A Woman to Know: Fanny Eaton
|Julia Carpenter||Oct 14, 2016|
What makes one woman a stunner and another not? — historian Roberto C. Ferrari
(image via Princeton University Art Museum)
In group frescoes and murals, Fanny stood alongside beauties of the era, pale-skinned debutantes dressed as Athena and Eve and ancient warriors. She posed for "exotic" paintings of Roman goddesses, Indian empresses and Biblical heroines.
When Fanny's mother was emancipated from slavery in the 1840s, she and her daughter moved to London. There, Fanny married a cab driver and began working as as a servant in the houses of wealthy socialites. In some of these houses, her face captivated the painters in their studios.
Fanny died in London some time in the later 19th century, but her face has traveled around the world: in oil and in charcoal and in art history textbooks everywhere.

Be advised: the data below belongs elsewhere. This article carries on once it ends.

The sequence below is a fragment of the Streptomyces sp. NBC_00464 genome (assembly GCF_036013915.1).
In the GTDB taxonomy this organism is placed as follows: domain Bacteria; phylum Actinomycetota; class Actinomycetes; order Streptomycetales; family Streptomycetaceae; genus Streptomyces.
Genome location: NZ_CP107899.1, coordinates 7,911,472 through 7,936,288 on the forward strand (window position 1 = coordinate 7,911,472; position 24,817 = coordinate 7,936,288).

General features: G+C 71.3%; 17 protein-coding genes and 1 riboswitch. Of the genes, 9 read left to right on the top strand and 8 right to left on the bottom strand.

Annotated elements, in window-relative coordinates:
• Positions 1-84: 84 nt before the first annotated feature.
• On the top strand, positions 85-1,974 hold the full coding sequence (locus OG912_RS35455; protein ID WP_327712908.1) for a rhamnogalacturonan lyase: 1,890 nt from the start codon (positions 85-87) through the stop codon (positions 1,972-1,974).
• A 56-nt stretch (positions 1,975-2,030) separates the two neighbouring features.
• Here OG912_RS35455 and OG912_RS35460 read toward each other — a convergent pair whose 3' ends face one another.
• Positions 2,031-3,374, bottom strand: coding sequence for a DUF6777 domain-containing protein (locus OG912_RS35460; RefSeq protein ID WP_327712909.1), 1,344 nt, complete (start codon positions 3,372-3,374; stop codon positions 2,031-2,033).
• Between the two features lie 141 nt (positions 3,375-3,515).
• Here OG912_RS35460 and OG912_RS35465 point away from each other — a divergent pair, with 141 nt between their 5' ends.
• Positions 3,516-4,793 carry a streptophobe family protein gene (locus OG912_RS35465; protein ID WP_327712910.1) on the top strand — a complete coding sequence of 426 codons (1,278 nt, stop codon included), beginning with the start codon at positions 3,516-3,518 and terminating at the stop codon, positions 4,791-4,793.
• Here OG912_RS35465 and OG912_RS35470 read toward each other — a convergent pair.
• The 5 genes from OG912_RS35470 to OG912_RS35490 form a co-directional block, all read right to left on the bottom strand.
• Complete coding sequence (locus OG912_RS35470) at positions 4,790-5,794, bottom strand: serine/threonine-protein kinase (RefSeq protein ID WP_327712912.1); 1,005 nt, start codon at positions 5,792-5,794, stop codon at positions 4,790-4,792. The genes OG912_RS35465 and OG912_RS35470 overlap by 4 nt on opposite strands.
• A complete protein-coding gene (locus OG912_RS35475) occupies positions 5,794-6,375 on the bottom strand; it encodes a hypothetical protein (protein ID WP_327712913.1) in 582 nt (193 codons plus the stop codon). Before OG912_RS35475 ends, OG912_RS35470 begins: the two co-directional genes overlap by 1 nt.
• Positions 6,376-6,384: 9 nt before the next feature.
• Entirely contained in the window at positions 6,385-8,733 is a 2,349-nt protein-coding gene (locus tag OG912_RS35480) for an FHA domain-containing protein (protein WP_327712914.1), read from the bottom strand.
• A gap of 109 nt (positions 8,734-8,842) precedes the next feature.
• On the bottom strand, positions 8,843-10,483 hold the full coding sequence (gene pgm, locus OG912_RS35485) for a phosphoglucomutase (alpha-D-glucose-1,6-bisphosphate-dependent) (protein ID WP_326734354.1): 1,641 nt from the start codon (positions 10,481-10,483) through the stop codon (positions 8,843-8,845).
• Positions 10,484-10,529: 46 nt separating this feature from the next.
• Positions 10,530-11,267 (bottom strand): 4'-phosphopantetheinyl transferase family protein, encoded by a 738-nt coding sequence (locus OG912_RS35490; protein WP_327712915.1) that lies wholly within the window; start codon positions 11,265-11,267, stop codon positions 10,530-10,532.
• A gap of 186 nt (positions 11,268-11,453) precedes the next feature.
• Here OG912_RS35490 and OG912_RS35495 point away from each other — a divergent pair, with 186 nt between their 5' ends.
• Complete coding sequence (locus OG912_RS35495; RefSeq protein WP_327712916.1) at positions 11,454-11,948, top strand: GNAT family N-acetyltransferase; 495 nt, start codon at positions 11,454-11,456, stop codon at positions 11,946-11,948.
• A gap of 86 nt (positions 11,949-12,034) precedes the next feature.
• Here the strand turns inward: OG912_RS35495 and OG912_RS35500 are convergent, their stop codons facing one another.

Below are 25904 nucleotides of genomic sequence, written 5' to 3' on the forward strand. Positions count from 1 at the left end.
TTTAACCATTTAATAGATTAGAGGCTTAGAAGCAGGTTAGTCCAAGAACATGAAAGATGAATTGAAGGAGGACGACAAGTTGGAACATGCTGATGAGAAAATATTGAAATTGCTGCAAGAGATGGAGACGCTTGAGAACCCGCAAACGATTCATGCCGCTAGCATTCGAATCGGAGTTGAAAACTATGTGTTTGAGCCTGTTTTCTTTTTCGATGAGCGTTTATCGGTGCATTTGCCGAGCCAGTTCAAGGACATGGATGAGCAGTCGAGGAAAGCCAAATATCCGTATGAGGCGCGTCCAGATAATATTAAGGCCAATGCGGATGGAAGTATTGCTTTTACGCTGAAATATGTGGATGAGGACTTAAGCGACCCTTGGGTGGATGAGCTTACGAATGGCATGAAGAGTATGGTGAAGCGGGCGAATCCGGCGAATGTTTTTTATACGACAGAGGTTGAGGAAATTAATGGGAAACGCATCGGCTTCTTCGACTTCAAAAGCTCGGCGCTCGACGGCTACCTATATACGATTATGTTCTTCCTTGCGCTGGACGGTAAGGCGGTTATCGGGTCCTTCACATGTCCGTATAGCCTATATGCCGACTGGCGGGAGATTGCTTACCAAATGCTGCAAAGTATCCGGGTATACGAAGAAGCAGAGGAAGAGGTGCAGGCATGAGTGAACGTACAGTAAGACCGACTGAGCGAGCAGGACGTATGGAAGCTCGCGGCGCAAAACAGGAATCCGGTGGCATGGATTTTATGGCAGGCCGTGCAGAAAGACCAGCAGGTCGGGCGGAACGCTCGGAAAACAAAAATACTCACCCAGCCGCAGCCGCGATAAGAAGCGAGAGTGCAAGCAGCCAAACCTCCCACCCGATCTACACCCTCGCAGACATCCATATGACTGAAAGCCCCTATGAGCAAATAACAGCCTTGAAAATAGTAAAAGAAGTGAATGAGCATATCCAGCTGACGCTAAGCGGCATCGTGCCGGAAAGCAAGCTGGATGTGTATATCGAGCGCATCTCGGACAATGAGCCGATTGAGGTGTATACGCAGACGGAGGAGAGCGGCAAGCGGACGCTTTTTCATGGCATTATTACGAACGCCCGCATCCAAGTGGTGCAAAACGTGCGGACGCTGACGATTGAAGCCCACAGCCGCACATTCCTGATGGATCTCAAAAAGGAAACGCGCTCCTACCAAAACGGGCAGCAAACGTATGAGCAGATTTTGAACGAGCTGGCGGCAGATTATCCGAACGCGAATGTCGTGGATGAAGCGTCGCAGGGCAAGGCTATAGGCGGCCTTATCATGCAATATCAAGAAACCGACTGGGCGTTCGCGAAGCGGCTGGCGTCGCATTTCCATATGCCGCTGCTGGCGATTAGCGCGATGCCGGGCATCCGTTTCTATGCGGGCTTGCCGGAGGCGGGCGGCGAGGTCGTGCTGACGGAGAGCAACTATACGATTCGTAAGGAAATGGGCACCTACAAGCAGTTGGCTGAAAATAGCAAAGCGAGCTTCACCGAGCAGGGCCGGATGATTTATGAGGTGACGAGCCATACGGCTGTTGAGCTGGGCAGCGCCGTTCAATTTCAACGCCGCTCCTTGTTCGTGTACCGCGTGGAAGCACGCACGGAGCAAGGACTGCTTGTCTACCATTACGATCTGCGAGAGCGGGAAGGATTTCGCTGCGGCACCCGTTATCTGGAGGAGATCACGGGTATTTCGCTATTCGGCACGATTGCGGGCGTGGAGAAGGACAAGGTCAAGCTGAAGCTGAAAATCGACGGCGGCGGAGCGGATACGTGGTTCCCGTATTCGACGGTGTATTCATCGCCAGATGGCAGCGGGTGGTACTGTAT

Add to your reading list:
The Art of the Pre-Raphaelites (Elizabeth Prettejohn)
Black People in British Art (Jan Marsh)
The House Behind the Cedars (Charles Chesnutt)
Fanny Eaton: The Forgotten Pre-Raphaelite Stunner (Stella Halliwell)
7 Black Women Portraits in European Art (Anancy Mag)
Fanny Eaton (Jan Marsh)
Fanny Eaton, the "Other" Pre-Raphaelite Model (Bklyn Biblio)
Rediscovered Art by Solomons (Bklyn Biblio)
Fanny Eaton, the Jamaican-Born Model in Millais' Jepthah (Amgueddfa Blog)
** Fanny appeared in a previous edition of this newsletter, but way more of you have subscribed since then soooo **
** Send your recommendations for women to know! Reply to this newsletter with your lady and she could be featured in an upcoming edition.** You can browse the archive here.